Writing from my bed tonight, I am jittery with the excitement that I might be able to surf tomorrow. It just looks so fun, so wild and so doable. The feeling is hard to describe; I mean, why does it matter if I surf anywhere? Why is here any more exciting than my home break? What does surfing really do for anyone, really?
One might say that maybe I am surfing for a cause—yes, I am surfing for whale awareness! Yes, for global warming! For science! What if I am surfing for exploration’s sake? Or for a brand? Or any idea? Anything?
…Maybe not, huh?
One thing I have become conscious of is a strange attraction towards this little wave simply because I think I might be the first person to surf it, and perhaps become the first person to surf in all of the infamous Golfo de Penas. Since I can even remember, my favorite childhood games were always those where I was on an adventure or exploring, discovering new things in places no one has ever seen before; however, a new sensation has colored these visions recently, especially now that this expedition is in the position to gain momentum for worldwide attention. “Wow!” think I, “maybe a picture of me will come out in the papers!”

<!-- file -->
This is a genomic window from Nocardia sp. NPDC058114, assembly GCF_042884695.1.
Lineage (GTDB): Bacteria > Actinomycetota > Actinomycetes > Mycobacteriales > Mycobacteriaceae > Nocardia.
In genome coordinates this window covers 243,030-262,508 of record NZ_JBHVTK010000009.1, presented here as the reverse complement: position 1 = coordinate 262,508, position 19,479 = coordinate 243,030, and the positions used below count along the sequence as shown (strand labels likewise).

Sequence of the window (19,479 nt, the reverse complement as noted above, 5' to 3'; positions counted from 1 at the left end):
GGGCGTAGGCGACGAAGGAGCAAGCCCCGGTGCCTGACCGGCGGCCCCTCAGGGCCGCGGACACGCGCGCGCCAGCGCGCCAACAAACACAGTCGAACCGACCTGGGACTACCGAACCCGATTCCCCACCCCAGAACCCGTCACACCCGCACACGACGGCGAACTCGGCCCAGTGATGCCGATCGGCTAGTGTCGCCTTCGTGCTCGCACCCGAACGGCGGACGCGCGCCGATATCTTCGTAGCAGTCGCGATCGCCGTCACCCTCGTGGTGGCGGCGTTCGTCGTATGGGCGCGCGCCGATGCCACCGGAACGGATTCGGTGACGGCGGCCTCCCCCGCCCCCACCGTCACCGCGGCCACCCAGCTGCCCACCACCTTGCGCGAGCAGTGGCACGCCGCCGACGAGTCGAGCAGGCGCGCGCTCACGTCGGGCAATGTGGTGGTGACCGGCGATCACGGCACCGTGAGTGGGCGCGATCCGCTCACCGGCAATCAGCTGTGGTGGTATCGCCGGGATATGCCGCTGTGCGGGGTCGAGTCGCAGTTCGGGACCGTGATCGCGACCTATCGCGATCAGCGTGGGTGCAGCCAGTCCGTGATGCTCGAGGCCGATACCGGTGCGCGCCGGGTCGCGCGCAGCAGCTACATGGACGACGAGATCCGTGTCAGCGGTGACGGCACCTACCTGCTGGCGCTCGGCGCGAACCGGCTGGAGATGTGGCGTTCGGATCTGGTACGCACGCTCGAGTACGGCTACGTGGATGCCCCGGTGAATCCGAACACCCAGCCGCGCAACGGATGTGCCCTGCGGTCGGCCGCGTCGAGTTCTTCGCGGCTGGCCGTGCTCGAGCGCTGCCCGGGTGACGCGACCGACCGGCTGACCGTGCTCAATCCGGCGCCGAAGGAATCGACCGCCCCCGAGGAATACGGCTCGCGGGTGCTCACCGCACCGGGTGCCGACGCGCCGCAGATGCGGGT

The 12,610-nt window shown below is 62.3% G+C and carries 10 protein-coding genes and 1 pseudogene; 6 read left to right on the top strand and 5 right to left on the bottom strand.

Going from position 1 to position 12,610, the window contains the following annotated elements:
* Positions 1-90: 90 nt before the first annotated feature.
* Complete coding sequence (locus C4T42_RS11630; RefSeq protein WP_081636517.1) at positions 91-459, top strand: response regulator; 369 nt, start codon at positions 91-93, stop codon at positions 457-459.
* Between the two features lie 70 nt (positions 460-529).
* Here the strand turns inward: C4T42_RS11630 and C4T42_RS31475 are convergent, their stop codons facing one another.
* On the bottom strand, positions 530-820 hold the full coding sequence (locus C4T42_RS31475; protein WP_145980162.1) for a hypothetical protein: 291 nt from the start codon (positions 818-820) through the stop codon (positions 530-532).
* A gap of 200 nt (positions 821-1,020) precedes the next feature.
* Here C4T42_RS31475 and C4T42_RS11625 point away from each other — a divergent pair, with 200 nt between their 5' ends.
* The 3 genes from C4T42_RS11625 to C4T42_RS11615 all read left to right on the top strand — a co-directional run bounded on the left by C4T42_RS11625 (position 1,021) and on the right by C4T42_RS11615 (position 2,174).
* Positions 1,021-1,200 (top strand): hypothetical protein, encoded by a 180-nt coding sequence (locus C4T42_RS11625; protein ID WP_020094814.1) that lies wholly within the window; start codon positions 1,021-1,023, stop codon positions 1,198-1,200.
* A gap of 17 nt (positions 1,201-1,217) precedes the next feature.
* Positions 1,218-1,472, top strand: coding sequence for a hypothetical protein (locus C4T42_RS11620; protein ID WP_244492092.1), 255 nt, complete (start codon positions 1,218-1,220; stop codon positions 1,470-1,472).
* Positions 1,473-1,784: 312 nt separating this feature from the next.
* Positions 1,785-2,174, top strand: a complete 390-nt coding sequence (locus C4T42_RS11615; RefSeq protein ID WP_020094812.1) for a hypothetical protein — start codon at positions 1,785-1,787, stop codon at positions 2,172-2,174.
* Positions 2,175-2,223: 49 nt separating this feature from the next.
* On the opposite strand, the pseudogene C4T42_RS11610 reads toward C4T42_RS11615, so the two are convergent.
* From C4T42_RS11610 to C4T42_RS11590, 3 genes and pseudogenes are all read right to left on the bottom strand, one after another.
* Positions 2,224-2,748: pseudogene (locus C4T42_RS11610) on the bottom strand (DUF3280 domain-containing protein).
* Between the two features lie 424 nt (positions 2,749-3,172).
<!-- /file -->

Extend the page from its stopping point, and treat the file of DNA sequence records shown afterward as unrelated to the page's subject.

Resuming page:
Wow, I can see it now: “Katie McConnell Becomes First Person to Surf Some Mediocre Wave in Some Piss-Poor Weather.”
A-ha, this is a notion I should probably let go of.
But, this could be a reason for why I continue trying to push my surfing to new arenas and different experiences. For instance, even if timing makes it impossible to actually surf this particular wave, the experience of searching for these dreamscapes can reveal aspects of my life which do no service to me or to others. When faced with situations such as these, perhaps we are given an opportunity to fine-tune our perspective. Then, when I do get in the water, I am washed clean. And, if I am lucky enough to catch a wave, it is there that the door to silence whispers open, until it comes crashing down on me and I come up with a smile full of sand.